The Great Debate UK

from The Great Debate:

Savers shoulder the inevitable burden of bad loans

Britain's new coalition government likes to remind voters we are all in this together. The phrase is rather glib. But in an important sense savers and borrowers around the world are finding the costs of reckless lending are falling on the innocent and guilty alike.

Few people this century will have experienced what it is like to turn up at their bank and be told they cannot withdraw deposited funds because the bank has "suspended" payments.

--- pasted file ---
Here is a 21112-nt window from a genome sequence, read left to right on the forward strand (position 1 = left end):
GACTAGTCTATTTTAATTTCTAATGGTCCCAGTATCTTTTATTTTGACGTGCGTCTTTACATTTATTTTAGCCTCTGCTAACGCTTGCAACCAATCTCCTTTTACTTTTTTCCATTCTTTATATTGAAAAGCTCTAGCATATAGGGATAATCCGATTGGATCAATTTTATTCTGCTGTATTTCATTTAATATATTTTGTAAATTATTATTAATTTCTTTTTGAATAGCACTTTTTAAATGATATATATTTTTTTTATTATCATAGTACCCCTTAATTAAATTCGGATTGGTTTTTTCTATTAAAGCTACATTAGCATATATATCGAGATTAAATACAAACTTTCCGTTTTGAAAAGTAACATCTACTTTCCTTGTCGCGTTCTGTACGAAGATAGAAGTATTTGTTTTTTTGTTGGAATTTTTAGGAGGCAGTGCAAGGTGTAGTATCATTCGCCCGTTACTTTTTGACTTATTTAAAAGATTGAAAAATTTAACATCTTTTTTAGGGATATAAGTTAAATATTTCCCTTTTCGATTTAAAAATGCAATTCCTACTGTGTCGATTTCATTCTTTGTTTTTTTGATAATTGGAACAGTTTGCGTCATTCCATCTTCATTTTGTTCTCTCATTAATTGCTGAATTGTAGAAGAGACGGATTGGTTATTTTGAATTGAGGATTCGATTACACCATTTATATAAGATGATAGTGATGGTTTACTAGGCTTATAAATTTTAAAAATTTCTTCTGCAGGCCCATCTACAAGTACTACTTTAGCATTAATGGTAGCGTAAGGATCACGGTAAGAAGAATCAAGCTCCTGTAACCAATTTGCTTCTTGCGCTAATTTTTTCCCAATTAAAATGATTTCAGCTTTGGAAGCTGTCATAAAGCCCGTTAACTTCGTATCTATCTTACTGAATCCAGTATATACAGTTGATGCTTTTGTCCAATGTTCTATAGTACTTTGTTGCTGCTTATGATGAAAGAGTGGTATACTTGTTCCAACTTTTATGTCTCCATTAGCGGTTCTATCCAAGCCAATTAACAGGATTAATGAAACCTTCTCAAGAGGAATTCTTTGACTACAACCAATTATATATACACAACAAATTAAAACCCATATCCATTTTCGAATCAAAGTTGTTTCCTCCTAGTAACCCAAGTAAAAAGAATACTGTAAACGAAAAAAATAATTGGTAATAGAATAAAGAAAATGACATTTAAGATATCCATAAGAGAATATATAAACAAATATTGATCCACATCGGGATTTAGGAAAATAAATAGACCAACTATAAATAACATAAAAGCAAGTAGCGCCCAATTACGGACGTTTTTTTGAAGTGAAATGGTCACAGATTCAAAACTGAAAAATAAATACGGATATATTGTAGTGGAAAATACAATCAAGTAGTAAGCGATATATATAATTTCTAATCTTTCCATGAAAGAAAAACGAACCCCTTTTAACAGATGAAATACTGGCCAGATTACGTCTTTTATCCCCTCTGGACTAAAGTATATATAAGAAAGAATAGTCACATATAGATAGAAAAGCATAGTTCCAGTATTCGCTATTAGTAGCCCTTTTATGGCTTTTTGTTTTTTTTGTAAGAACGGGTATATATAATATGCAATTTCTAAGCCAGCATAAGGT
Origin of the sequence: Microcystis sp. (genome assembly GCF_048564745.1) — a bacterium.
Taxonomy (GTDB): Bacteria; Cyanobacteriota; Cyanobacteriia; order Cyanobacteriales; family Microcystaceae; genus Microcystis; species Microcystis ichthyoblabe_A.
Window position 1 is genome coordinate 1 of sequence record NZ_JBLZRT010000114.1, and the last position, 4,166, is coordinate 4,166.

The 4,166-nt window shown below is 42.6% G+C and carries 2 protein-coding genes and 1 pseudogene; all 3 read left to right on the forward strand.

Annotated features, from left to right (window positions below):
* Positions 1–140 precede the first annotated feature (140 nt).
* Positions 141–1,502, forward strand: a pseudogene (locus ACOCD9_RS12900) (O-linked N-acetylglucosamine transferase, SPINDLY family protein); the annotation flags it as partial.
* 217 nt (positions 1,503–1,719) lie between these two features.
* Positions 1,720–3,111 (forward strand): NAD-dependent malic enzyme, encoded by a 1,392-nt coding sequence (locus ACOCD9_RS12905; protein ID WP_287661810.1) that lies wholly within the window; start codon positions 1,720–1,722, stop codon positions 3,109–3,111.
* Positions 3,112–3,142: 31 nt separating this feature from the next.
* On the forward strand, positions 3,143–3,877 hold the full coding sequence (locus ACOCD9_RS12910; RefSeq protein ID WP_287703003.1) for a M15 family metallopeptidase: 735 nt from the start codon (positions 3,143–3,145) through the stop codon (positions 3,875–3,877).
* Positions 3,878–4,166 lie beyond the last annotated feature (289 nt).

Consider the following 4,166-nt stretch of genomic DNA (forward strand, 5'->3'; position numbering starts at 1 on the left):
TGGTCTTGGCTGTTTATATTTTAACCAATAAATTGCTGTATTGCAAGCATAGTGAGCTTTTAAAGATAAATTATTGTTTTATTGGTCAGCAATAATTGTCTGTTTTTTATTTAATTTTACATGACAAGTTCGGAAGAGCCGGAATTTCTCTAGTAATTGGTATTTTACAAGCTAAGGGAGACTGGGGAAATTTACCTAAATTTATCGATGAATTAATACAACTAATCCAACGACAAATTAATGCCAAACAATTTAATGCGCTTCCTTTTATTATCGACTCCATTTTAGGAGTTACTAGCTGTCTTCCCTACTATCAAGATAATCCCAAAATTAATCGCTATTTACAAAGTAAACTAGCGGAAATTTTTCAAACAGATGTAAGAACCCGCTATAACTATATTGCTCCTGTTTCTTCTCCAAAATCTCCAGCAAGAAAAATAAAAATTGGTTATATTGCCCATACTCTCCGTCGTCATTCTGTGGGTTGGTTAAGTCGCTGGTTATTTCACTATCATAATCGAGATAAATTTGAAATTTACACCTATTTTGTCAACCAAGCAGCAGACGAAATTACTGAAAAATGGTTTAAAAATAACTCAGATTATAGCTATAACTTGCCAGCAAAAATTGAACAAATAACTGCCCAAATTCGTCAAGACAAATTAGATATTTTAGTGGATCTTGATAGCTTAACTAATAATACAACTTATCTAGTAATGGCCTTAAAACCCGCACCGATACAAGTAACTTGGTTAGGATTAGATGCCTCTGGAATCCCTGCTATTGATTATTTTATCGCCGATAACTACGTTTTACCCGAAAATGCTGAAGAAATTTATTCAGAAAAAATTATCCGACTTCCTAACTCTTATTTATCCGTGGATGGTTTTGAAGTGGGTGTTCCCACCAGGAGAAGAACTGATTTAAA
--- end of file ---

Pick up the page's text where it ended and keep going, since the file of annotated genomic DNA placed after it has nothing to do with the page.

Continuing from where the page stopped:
Suspension sounds harmless. But before the spread of deposit insurance, the word was enough to strike fear into the hearts of depositors, who risked losing much if not all their life savings, and being made to wait months or years for access to what remained.

Between 1930 and 1933, more than 9,000 banks across the United States were "suspended", accounting for $6.9 billion or 15 percent of all deposits in the country, according to official figures. Behind those numbers are tales of misery for families, farmers and small businesses suddenly left without funds when their bank was suspended or collapsed forever.

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